Americans have a major mismatch in their matchmaking.
More than 8 out of 10 young adults say it is important to be married someday. Most expect they will be hitched within 10 years. Yet last year, there were 7.1 marriages per 1,000 people compared with 10 per 1,000 in 1986. And the numbers keep rising for children born out of wedlock and for unmarried couples living together.
And these trends continue despite research showing that children living with single mothers or with cohabiting parents are more likely to drop out of school and to be poor than children living with their married parents.
What to do?
For the past few years, the federal government has tried to bridge this gulf between good intentions toward marriage and the reality. It offers seminar-type "marriage promotion" classes, aimed especially at training those on welfare for healthy relationships. And last February, the federally supported National Healthy Marriage Resource Center launched a $5 million media campaign to extoll the virtues of matrimony for people aged 18 to 30. (The campaign's slogan: "Friend me forever.")
It's not clear, however, if Uncle Sam can successfully play the role of premarital counselor. Governments can barely persuade people to use their seat belts, let alone appreciate all the virtues of matrimony. Many religious groups are better at teaching the moral basis of marriage.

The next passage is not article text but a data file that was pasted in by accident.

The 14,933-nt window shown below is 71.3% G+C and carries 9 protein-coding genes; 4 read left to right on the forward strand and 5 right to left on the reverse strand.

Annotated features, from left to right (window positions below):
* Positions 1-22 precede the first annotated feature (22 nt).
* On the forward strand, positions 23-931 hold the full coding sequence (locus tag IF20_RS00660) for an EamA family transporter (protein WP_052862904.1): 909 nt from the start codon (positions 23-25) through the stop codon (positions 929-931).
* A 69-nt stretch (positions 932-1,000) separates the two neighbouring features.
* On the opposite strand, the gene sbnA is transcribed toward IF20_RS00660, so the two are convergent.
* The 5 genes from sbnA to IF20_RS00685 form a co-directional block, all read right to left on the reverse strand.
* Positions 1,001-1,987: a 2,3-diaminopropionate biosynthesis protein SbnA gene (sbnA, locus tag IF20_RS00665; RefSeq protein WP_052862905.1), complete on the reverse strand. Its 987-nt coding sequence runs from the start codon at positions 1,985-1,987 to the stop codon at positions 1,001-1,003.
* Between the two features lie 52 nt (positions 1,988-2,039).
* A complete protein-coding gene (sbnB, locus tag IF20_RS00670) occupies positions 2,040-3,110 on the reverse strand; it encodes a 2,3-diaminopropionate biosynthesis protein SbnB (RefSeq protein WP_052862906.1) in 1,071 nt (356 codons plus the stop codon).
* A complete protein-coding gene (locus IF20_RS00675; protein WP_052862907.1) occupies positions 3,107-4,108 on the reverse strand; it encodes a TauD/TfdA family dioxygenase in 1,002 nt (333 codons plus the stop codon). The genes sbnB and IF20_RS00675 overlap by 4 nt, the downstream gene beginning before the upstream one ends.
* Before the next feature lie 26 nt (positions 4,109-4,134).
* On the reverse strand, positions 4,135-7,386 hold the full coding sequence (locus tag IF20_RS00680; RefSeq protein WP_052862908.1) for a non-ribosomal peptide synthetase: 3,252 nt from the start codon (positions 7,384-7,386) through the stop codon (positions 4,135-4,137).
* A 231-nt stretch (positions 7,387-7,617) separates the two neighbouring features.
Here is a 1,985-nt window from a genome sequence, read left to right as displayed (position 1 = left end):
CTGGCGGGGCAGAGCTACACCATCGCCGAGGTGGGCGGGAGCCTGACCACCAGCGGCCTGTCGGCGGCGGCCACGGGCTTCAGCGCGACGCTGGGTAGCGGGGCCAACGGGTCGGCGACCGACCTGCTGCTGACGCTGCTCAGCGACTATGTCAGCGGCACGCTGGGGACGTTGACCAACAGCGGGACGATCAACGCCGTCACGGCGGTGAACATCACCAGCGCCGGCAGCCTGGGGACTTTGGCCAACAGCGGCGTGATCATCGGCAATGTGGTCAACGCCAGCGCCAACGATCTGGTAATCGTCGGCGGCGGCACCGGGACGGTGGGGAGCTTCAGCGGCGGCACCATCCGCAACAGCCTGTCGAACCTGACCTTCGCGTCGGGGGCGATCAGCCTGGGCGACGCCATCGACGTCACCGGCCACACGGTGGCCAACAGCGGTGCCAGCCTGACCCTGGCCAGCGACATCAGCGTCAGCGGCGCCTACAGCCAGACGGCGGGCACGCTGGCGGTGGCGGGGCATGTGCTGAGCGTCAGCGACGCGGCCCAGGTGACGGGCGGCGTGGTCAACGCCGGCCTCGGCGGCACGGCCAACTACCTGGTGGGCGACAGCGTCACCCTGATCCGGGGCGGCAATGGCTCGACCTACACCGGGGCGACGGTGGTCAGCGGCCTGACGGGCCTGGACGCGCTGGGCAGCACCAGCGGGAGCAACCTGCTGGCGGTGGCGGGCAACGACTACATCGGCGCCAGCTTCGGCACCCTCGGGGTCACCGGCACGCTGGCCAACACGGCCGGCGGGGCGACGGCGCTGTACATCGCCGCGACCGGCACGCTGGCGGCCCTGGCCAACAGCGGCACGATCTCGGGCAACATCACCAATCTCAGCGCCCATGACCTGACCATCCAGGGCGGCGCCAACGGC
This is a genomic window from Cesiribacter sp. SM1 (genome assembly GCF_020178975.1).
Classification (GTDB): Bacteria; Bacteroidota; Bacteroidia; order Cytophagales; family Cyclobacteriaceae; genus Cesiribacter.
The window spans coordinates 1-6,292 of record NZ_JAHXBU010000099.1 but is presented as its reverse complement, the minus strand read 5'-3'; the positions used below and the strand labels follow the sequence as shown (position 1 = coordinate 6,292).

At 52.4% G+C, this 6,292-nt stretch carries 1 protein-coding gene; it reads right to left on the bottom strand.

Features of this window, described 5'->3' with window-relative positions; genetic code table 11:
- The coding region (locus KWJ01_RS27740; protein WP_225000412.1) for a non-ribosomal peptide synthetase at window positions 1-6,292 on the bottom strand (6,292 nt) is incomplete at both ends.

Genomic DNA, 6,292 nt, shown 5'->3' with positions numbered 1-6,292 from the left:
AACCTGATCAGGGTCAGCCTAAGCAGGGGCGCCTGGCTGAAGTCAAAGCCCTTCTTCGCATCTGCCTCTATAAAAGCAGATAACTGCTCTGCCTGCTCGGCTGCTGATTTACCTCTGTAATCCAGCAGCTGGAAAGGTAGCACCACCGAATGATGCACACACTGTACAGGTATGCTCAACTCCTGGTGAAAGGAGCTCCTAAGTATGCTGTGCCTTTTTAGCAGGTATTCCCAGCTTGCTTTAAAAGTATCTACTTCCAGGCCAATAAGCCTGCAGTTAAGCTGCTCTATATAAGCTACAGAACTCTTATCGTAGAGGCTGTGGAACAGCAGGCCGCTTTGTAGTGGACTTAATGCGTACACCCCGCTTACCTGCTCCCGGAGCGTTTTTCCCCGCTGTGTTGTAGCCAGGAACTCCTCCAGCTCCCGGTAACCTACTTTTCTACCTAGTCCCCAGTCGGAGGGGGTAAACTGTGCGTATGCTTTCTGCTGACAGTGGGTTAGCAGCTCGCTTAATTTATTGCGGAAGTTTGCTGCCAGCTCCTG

At the least, however, this federally funded training – which aims to improve communication skills – may prepare more couples for married life beyond love at first sight and may save many couples from resorting to divorce.
The "healthy marriage" program began in 2005 with Congress committing $100 million a year for five years (and another $50 million a year to promote fatherhood). But now as that program runs out, a number of Democrats on Capitol Hill, backed by a lobby that backs alternative lifestyles, are trying to end the funding. They see the program as a Bush-era relic and as a conservative cause or an unnecessary federal hand in a private matter.
Fortunately, President Obama is a fan of marriage education workshops, when they are offered on a voluntary basis. His current budget proposes to keep the funding – although it remains unknown how much he will fight for it.
In his book, "The Audacity of Hope," Mr. Obama wrote: "Policies that strengthen marriage for those who choose it and that discourage unintended births outside of marriage are sensible goals to pursue."
As a child of divorce, Obama knows marriage is not the sole answer to lifting Americans out of poverty. But if enough people ask for such government assistance, they deserve it. The president needs to take a stronger stand on behalf of this program before it slips away quietly in Congress.